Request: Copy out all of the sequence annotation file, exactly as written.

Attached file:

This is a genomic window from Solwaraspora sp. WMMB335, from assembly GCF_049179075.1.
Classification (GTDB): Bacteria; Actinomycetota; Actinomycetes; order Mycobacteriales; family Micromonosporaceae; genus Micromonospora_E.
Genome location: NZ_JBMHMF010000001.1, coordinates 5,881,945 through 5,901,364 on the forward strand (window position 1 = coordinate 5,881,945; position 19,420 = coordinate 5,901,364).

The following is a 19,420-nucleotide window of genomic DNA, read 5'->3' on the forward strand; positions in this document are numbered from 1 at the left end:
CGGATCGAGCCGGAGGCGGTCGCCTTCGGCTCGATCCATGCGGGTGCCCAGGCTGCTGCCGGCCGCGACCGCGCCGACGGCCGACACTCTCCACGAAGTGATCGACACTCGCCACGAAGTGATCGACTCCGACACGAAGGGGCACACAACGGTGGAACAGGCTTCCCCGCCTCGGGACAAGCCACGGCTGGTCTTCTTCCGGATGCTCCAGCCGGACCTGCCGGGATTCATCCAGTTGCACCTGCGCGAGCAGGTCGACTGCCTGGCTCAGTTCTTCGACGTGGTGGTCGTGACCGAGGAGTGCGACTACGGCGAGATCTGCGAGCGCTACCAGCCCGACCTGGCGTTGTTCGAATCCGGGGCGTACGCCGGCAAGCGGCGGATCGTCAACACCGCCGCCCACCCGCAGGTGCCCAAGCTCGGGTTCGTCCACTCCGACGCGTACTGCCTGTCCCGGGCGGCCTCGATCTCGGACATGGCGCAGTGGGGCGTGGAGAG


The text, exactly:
This is a genomic window from Solwaraspora sp. WMMB335, from assembly GCF_049179075.1.
Classification (GTDB): Bacteria; Actinomycetota; Actinomycetes; order Mycobacteriales; family Micromonosporaceae; genus Micromonospora_E.
Genome location: NZ_JBMHMF010000001.1, coordinates 5,881,945 through 5,901,364 on the forward strand (window position 1 = coordinate 5,881,945; position 19,420 = coordinate 5,901,364).

The following is a 19,420-nucleotide window of genomic DNA, read 5'->3' on the forward strand; positions in this document are numbered from 1 at the left end:
CGGATCGAGCCGGAGGCGGTCGCCTTCGGCTCGATCCATGCGGGTGCCCAGGCTGCTGCCGGCCGCGACCGCGCCGACGGCCGACACTCTCCACGAAGTGATCGACACTCGCCACGAAGTGATCGACTCCGACACGAAGGGGCACACAACGGTGGAACAGGCTTCCCCGCCTCGGGACAAGCCACGGCTGGTCTTCTTCCGGATGCTCCAGCCGGACCTGCCGGGATTCATCCAGTTGCACCTGCGCGAGCAGGTCGACTGCCTGGCTCAGTTCTTCGACGTGGTGGTCGTGACCGAGGAGTGCGACTACGGCGAGATCTGCGAGCGCTACCAGCCCGACCTGGCGTTGTTCGAATCCGGGGCGTACGCCGGCAAGCGGCGGATCGTCAACACCGCCGCCCACCCGCAGGTGCCCAAGCTCGGGTTCGTCCACTCCGACGCGTACTGCCTGTCCCGGGCGGCCTCGATCTCGGACATGGCGCAGTGGGGCGTGGAGAG